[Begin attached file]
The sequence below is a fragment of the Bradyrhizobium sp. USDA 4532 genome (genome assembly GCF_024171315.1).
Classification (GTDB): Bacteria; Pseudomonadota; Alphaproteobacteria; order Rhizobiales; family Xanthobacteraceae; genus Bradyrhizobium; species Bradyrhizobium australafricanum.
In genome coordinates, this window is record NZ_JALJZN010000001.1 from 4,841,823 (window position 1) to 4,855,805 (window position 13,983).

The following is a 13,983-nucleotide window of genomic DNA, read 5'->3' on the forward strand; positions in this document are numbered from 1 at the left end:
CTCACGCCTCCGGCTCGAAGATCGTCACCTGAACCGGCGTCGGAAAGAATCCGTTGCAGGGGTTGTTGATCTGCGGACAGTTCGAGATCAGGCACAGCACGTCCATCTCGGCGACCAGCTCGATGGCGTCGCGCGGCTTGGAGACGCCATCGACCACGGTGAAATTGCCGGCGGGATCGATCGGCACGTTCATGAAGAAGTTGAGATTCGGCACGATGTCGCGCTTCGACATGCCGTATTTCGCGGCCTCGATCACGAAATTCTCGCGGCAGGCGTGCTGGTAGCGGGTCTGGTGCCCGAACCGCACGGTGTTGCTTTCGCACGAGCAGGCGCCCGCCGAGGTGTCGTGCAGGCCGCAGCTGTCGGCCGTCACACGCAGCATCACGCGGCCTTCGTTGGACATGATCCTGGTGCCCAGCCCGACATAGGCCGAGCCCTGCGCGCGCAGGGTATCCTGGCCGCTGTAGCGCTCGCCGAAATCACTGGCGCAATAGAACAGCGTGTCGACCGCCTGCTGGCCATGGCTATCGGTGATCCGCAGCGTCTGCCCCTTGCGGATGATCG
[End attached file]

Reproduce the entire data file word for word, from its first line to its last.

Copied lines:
The sequence below is a fragment of the Bradyrhizobium sp. USDA 4532 genome (genome assembly GCF_024171315.1).
Classification (GTDB): Bacteria; Pseudomonadota; Alphaproteobacteria; order Rhizobiales; family Xanthobacteraceae; genus Bradyrhizobium; species Bradyrhizobium australafricanum.
In genome coordinates, this window is record NZ_JALJZN010000001.1 from 4,841,823 (window position 1) to 4,855,805 (window position 13,983).

The following is a 13,983-nucleotide window of genomic DNA, read 5'->3' on the forward strand; positions in this document are numbered from 1 at the left end:
CTCACGCCTCCGGCTCGAAGATCGTCACCTGAACCGGCGTCGGAAAGAATCCGTTGCAGGGGTTGTTGATCTGCGGACAGTTCGAGATCAGGCACAGCACGTCCATCTCGGCGACCAGCTCGATGGCGTCGCGCGGCTTGGAGACGCCATCGACCACGGTGAAATTGCCGGCGGGATCGATCGGCACGTTCATGAAGAAGTTGAGATTCGGCACGATGTCGCGCTTCGACATGCCGTATTTCGCGGCCTCGATCACGAAATTCTCGCGGCAGGCGTGCTGGTAGCGGGTCTGGTGCCCGAACCGCACGGTGTTGCTTTCGCACGAGCAGGCGCCCGCCGAGGTGTCGTGCAGGCCGCAGCTGTCGGCCGTCACACGCAGCATCACGCGGCCTTCGTTGGACATGATCCTGGTGCCCAGCCCGACATAGGCCGAGCCCTGCGCGCGCAGGGTATCCTGGCCGCTGTAGCGCTCGCCGAAATCACTGGCGCAATAGAACAGCGTGTCGACCGCCTGCTGGCCATGGCTATCGGTGATCCGCAGCGTCTGCCCCTTGCGGATGATCG